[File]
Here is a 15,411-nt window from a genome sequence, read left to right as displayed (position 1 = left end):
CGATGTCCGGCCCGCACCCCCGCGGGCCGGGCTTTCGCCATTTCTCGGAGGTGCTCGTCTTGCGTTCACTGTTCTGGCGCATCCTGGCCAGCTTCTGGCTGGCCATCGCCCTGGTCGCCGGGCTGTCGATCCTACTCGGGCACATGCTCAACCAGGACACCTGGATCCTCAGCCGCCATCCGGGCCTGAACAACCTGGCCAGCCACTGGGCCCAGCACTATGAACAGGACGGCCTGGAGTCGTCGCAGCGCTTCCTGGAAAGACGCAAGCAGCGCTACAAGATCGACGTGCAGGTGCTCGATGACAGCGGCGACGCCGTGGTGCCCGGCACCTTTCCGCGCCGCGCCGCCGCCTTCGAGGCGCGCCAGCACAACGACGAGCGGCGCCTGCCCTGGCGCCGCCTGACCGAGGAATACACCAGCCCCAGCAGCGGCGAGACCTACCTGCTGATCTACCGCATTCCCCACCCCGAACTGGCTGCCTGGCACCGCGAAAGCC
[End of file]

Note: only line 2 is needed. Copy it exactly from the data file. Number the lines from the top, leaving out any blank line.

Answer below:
CGATGTCCGGCCCGCACCCCCGCGGGCCGGGCTTTCGCCATTTCTCGGAGGTGCTCGTCTTGCGTTCACTGTTCTGGCGCATCCTGGCCAGCTTCTGGCTGGCCATCGCCCTGGTCGCCGGGCTGTCGATCCTACTCGGGCACATGCTCAACCAGGACACCTGGATCCTCAGCCGCCATCCGGGCCTGAACAACCTGGCCAGCCACTGGGCCCAGCACTATGAACAGGACGGCCTGGAGTCGTCGCAGCGCTTCCTGGAAAGACGCAAGCAGCGCTACAAGATCGACGTGCAGGTGCTCGATGACAGCGGCGACGCCGTGGTGCCCGGCACCTTTCCGCGCCGCGCCGCCGCCTTCGAGGCGCGCCAGCACAACGACGAGCGGCGCCTGCCCTGGCGCCGCCTGACCGAGGAATACACCAGCCCCAGCAGCGGCGAGACCTACCTGCTGATCTACCGCATTCCCCACCCCGAACTGGCTGCCTGGCACCGCGAAAGCC